President’s Budget Proposes Biggest Cut to National Park Service since World War II

The Trump administration’s FY18 budget proposes serious cuts to the National Park Service and the U.S. Environmental Protection Agency (EPA) that, if enacted, would jeopardize the protection, maintenance and operation of national parks across the country, according to the National Parks Conservation Association.

The budget calls for a 13 percent cut to the Park Service that would be the largest cut to the agency since World War II, if enacted. The budget purports to significantly increase maintenance, but funding for deferred maintenance is actually decreased in the administration’s proposal. The budget includes reductions in support for historic preservation and interpretation, community-based recreation and other park programs. It undermines the National Heritage Area program and nearly zeroes out land acquisition funds critical to protecting park lands from commercial or residential development.

The proposed budget also calls for a 31 percent cut to the EPA, the agency responsible for implementing and enforcing laws like the Clean Water Act and Clean Air Act so park visitors can breathe healthy air, swim in clean water and enjoy scenic vistas unmarred by haze pollution. It includes eliminating critical ecosystem restoration programs like the Great Lakes Restoration Initiative, the Chesapeake Bay Program and the South Florida Program.

“This budget undermines our national parks to an alarming degree. Agencies like the National Park Service and EPA are already operating on shoestring budgets, and this budget, if enacted, will only make a bad situation worse. It shortchanges the need for better maintenance and repair of parks, and cuts more than a thousand rangers out of our parks,” said Theresa Pierno, President and CEO, NPCA.

“From the start, this administration acknowledged the value of our nation’s parks—from the President donating his first paycheck to repair national park battlefields, to our new Secretary of the Interior’s interest in decreasing the National Park Service backlog. Unfortunately, this budget doesn’t value our parks, and instead presents cuts that would be deeply damaging to them.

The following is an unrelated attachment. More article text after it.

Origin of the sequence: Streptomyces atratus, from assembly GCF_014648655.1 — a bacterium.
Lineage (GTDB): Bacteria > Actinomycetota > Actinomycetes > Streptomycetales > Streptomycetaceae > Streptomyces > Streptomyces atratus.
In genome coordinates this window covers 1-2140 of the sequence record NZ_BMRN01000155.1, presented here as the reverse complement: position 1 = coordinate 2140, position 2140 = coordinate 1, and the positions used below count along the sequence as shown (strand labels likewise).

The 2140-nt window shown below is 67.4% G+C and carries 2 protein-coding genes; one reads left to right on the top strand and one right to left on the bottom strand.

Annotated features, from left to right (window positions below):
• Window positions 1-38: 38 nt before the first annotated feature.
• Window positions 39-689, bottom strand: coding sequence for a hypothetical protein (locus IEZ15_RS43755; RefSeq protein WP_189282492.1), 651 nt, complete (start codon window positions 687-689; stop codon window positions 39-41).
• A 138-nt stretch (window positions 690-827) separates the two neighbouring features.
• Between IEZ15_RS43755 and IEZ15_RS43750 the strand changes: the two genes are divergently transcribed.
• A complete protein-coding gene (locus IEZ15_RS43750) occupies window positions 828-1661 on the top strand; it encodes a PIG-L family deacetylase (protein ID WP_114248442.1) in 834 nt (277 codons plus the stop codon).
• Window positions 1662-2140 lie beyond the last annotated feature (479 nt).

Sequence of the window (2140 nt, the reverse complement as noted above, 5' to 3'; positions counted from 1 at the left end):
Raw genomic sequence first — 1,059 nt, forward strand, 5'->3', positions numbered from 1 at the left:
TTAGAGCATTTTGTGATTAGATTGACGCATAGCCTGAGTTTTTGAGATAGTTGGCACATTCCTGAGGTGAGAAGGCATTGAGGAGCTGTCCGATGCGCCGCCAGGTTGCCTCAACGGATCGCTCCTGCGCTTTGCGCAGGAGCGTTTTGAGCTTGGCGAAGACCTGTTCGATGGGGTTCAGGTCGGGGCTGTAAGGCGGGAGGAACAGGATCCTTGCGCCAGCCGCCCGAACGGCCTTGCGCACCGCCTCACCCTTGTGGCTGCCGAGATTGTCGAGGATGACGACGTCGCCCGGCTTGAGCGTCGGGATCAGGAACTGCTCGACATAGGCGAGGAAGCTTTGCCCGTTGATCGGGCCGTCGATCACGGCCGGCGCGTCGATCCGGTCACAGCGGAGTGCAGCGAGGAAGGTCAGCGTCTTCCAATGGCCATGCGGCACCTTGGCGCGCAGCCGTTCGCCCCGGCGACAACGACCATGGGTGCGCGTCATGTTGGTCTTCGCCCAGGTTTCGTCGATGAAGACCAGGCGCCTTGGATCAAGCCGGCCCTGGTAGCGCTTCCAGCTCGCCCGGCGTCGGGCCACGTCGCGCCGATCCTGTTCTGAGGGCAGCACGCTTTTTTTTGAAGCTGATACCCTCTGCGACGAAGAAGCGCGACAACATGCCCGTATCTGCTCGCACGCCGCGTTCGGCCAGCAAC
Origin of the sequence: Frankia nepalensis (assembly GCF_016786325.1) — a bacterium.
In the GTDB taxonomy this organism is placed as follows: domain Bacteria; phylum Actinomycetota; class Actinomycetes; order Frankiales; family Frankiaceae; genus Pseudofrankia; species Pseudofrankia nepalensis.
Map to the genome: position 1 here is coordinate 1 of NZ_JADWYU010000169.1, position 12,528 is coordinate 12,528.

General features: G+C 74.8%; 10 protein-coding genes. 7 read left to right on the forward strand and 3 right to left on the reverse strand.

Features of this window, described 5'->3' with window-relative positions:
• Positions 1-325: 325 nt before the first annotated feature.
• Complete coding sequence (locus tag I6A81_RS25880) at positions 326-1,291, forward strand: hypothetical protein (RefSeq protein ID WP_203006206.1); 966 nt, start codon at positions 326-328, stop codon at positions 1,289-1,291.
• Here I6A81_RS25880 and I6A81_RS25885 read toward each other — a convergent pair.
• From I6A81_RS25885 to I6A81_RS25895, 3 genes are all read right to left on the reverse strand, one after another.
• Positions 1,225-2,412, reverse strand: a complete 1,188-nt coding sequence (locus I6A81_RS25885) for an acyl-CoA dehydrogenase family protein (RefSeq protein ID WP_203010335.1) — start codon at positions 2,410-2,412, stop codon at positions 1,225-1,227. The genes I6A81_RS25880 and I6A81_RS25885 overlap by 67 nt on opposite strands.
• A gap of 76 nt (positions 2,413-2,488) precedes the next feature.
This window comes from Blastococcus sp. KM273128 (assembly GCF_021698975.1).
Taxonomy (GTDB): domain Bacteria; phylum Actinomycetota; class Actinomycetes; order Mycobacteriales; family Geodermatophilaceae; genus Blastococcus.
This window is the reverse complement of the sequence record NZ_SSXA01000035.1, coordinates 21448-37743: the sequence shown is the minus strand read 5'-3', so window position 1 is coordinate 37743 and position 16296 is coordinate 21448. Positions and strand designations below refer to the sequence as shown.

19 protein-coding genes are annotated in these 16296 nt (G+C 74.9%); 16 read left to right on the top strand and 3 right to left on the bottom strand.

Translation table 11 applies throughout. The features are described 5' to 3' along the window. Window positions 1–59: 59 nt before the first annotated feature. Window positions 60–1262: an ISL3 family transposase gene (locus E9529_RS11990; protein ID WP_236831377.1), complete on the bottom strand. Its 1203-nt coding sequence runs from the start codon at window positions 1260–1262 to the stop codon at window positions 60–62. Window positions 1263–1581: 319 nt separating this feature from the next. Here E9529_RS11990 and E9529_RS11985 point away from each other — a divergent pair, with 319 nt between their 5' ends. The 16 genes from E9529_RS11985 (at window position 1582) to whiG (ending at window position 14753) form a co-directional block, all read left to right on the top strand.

In related news, Representatives Derek Kilmer (D-WA), Will Hurd (R-TX), Colleen Hanabusa (D-HI), and Dave Reichert (R-WA) introduced a bipartisan bill to jump start overdue maintenance projects in national parks. A companion to Senate bill S.751, the National Park Service Legacy Act would provide investments that would go toward reducing the more than $11 billion backlog the National Park Service faces to repair roads, visitor facilities, trails, and other park structures.

“This bipartisan, bicameral proposal makes a strong investment that our parks desperately need and deserve. Parks unify people, and Congress should be no different. Lawmakers should seize this opportunity, put forth by Representatives Hurd, Kilmer, Hanabusa, and Reichert, to help fix our parks and recognize the value they provide,” Theresa Pierno, President and CEO, National Parks Conservation Association.

The House and Senate National Park Service Legacy Act bills demonstrate that funding for our national parks is a bipartisan priority. Thankfully, it is our elected representatives in Congress that have the power to deliberate and pass the budget. The inbound travel community must loudly voice support for national parks funding to their Congressional representatives and encourage them to pass a budget that sustains and improves America’s national treasures.